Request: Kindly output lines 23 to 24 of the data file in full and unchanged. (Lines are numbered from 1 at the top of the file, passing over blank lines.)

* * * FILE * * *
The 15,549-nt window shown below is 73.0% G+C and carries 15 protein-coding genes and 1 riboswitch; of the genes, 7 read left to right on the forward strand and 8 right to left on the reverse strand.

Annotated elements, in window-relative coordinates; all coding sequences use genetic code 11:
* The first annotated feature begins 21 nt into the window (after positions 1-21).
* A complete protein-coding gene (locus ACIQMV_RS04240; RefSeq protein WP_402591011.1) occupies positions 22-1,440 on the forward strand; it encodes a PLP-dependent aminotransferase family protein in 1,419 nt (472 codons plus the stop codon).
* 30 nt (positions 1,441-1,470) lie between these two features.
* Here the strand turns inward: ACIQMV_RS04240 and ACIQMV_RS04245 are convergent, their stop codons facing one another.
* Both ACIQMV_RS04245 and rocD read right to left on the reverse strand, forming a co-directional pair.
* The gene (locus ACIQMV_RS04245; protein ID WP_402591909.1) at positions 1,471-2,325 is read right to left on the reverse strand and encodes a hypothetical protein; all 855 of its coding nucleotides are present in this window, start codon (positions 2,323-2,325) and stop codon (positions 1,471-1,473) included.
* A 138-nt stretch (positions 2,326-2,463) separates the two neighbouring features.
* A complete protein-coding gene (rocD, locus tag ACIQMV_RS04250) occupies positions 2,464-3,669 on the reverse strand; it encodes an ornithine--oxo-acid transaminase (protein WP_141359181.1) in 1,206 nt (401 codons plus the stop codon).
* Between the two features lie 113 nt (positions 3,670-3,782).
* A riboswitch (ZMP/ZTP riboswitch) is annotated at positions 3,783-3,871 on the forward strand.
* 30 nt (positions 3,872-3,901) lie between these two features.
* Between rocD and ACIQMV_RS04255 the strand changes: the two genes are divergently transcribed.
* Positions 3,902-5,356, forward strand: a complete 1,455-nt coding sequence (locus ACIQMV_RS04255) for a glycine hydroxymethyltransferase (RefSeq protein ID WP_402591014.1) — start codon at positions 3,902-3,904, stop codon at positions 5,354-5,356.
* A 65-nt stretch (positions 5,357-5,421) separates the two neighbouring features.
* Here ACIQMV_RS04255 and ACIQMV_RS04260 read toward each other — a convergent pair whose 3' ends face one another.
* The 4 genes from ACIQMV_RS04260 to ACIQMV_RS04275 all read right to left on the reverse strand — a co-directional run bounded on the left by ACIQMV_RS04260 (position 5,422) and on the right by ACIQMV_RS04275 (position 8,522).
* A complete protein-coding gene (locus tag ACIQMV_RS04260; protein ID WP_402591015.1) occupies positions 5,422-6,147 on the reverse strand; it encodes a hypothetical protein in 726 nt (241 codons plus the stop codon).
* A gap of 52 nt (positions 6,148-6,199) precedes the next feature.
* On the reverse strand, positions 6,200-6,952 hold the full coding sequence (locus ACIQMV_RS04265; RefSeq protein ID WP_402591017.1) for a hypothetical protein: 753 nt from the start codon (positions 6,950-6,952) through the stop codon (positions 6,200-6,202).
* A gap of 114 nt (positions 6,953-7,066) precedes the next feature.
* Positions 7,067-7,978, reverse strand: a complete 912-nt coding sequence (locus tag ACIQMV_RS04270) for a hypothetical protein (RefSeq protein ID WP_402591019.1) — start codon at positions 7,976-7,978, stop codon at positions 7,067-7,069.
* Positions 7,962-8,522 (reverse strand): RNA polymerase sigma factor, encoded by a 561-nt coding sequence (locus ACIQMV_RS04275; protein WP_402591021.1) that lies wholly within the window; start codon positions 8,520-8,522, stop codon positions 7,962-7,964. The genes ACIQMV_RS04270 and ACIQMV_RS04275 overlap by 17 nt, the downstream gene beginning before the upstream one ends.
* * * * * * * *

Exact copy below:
* Positions 7,067-7,978, reverse strand: a complete 912-nt coding sequence (locus tag ACIQMV_RS04270) for a hypothetical protein (RefSeq protein ID WP_402591019.1) — start codon at positions 7,976-7,978, stop codon at positions 7,067-7,069.
* Positions 7,962-8,522 (reverse strand): RNA polymerase sigma factor, encoded by a 561-nt coding sequence (locus ACIQMV_RS04275; protein WP_402591021.1) that lies wholly within the window; start codon positions 8,520-8,522, stop codon positions 7,962-7,964. The genes ACIQMV_RS04270 and ACIQMV_RS04275 overlap by 17 nt, the downstream gene beginning before the upstream one ends.